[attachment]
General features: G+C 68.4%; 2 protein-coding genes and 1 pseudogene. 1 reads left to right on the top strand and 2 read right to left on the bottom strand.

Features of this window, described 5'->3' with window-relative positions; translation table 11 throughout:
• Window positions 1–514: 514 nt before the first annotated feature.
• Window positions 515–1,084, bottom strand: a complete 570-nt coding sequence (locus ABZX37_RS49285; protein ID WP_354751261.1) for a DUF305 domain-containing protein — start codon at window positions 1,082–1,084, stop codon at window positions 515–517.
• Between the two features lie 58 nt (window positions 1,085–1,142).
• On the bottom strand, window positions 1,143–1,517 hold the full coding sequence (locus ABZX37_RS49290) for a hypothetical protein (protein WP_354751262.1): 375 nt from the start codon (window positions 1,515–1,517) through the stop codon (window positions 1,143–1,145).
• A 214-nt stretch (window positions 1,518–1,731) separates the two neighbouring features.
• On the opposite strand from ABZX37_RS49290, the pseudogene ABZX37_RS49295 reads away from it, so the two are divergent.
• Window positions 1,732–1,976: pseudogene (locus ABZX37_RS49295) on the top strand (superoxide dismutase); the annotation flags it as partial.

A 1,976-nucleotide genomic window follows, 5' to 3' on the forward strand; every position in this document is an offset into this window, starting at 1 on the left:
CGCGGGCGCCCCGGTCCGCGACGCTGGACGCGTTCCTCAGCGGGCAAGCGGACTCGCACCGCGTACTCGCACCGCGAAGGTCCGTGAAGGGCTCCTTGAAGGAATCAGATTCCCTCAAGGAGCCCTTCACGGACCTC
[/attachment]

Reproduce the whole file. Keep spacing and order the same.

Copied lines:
General features: G+C 68.4%; 2 protein-coding genes and 1 pseudogene. 1 reads left to right on the top strand and 2 read right to left on the bottom strand.

Features of this window, described 5'->3' with window-relative positions; translation table 11 throughout:
• Window positions 1–514: 514 nt before the first annotated feature.
• Window positions 515–1,084, bottom strand: a complete 570-nt coding sequence (locus ABZX37_RS49285; protein ID WP_354751261.1) for a DUF305 domain-containing protein — start codon at window positions 1,082–1,084, stop codon at window positions 515–517.
• Between the two features lie 58 nt (window positions 1,085–1,142).
• On the bottom strand, window positions 1,143–1,517 hold the full coding sequence (locus ABZX37_RS49290) for a hypothetical protein (protein WP_354751262.1): 375 nt from the start codon (window positions 1,515–1,517) through the stop codon (window positions 1,143–1,145).
• A 214-nt stretch (window positions 1,518–1,731) separates the two neighbouring features.
• On the opposite strand from ABZX37_RS49290, the pseudogene ABZX37_RS49295 reads away from it, so the two are divergent.
• Window positions 1,732–1,976: pseudogene (locus ABZX37_RS49295) on the top strand (superoxide dismutase); the annotation flags it as partial.

A 1,976-nucleotide genomic window follows, 5' to 3' on the forward strand; every position in this document is an offset into this window, starting at 1 on the left:
CGCGGGCGCCCCGGTCCGCGACGCTGGACGCGTTCCTCAGCGGGCAAGCGGACTCGCACCGCGTACTCGCACCGCGAAGGTCCGTGAAGGGCTCCTTGAAGGAATCAGATTCCCTCAAGGAGCCCTTCACGGACCTC